While many churches have abandoned Wednesday night prayer meetings or pastors have delegated such duties in order to focus on other areas of ministry, I love Wednesday nights. This week was no different than the Wednesdays before it. Our Charleston church gathered together. We spent 30 minutes in prayer worshiping God and making supplication for those in need. Then we settled in for our study of the book of Acts, the work of the Holy Spirit in the early church, and the power of prayer. We enjoyed a great time of teaching and fellowship, and we went home spiritually satisfied.
Fifteen miles away, another church gathered for the same purpose. Their meeting, however, didn’t end the same way. After nearly an hour in prayer, shots rang out as a visitor assassinated eight members and the beloved pastor of Emanuel AME Church. They’d gone to church to find peace in a turbulent time and they entered their eternal peace instead.
A Storied Church
“Mother Emanuel,” as it is known, boasts a long and storied past. The oldest African Methodist Episcopal congregation in the South, this lighthouse of hope has ministered to former slaves, guided the community through the Civil Rights era, and faithfully ministered to the Charleston community. Today, the community is ministering to her.
I knew Emanuel’s pastor, Clementa Pinckney, though not very well. As a church history professor I’d taken students to his church. I’d stood in his office. We’d heard about his church’s ministry. We’d pondered their legacy. Now it’s obscured in a haze of gun smoke and inexplicable violence.
Close to Home
This tragedy strikes even closer home to me. One of the victims was a track coach at a local high school. Her son attends the college where I teach, and my son attends the school where she coached. Earlier today I broke the news to my son. Though he didn’t know her personally, the tears in his eyes say he knows something of the hurt every parent tries to shield their child from.
This night of terror touches on another area of my life. I’m a pastor, too. As Pinckney surely felt last night, I’ve rejoiced when God has brought visitors to our church. Now I wonder if I’ll ever look at strangers the same way again. Are they potential members, or are we potential targets?
One of my members, a past victim of abuse, said it well: “I’ve never felt fully safe, but church was always a place I felt safe. Not anymore.”
What do we do when church isn’t safe? How do we react to the harsh reality that church isn’t a sanctuary? We’re reminded that there are no safe sanctuaries in a fallen world. We are only safe in Christ.
How to Respond?
Today, not even one day later, churches all across Charleston and the nation struggle between two heartfelt reactions. We mourn with those who mourn. We revisit security plans so we never have to mourn for our own. We hurt for those in pain, and yet we secretly rejoice it didn’t happen to us. Even though we weren’t there, we know we could have been, that it could have been our church. In one sense, then, we are all survivors of this massacre. We must heal and we must go on. But how?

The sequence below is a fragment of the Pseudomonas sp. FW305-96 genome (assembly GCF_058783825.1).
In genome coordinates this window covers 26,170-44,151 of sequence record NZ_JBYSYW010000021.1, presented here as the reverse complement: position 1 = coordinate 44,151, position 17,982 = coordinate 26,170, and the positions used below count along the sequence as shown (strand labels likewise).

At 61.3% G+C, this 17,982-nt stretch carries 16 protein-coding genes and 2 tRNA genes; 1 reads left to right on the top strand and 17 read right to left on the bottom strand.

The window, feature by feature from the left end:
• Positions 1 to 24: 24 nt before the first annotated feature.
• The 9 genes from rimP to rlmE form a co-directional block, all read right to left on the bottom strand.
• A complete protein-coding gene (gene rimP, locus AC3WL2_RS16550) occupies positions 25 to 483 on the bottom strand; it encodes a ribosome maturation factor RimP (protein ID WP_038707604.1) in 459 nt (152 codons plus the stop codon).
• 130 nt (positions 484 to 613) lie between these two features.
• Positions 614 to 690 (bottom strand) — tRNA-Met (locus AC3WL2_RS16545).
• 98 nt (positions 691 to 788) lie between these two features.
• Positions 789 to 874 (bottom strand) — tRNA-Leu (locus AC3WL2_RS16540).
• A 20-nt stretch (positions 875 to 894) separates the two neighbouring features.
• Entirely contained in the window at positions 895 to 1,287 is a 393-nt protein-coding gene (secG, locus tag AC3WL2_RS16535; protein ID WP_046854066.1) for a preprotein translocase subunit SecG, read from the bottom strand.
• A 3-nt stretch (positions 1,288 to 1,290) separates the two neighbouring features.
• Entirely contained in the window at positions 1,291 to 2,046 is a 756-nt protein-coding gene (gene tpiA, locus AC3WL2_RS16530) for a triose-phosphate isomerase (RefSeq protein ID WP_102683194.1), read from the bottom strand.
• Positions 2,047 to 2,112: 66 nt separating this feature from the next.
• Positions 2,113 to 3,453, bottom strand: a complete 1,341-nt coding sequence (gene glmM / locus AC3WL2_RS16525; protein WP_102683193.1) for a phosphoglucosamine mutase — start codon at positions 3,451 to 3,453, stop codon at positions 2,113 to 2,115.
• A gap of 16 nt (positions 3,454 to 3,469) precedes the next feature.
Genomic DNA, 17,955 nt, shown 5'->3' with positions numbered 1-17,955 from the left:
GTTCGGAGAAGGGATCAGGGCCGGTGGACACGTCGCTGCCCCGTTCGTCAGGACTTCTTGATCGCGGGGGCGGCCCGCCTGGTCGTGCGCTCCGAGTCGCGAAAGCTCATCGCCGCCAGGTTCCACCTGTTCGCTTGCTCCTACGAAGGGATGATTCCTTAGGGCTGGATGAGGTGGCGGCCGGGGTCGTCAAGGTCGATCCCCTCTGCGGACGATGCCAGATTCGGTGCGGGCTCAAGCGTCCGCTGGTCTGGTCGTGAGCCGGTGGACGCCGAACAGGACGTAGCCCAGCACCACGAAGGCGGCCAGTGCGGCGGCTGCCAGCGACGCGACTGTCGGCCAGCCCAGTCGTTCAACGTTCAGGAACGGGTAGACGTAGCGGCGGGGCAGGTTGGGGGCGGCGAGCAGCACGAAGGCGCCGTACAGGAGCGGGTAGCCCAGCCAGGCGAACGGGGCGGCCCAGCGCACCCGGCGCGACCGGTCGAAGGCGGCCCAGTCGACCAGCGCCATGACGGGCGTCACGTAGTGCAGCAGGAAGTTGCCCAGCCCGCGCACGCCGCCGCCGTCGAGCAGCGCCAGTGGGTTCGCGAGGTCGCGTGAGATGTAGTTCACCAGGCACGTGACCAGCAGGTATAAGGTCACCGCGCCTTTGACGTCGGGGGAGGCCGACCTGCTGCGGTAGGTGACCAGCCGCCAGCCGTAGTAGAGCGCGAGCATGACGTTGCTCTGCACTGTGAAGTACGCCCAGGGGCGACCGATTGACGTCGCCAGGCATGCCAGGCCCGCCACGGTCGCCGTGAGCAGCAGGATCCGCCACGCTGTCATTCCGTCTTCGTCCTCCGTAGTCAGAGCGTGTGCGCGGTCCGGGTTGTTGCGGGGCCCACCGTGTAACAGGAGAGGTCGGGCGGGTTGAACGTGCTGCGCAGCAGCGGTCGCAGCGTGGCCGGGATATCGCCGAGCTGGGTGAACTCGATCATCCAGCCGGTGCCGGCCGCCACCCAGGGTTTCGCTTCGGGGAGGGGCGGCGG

In the coming days the response will be predictable, tried and true. Theologians will offer us carefully reasoned explanations of sin and depravity. And rightly so. Counselors will tell us that grieving is not only natural but helpful. Commentators will point to cultural problems and political solutions. Pastors will humbly, with almost embarrassed tones, call their churches to greater faith, to trust God when things don’t make sense. We’ll tell our people God has a plan and is working all things together for the good of those who love him (Rom. 8:28).
All of these things may be true. All of these things may be what we truly need to hear. But in the wake of any tragedy, words often ring hollow. Passionate pleas become pious platitudes, easier said than done.
So, what do I tell my children the next time we walk into our sanctuary, our former safe haven, and there are strangers in our midst? How do I convince them they’ll be safe? What can I do to alleviate my wife’s concern that her pastor-husband could be the next victim? How do I comfort her knowing my Army Ranger training tells me to run toward trouble, not away from it? Pastorally speaking, what do I tell the victim of abuse when she knows the world is full of evil people and that senseless violence is all too real?
I’ll tell them the same thing the Bible tells us: pray.
When the victims have been buried, when the murderer has been tried and justice has been served, we will still be praying. We will pray for the survivors. We will pray for the families. We will pray for the community. We will pray for racial peace and harmony. We will pray because that’s what we were doing. We will pray because we will not be silenced until we take our dying breath. And we will pray that we’ll be faithful to the end just like the nine of Mother Emanuel.
We will pray because we find our safe sanctuary in Christ alone.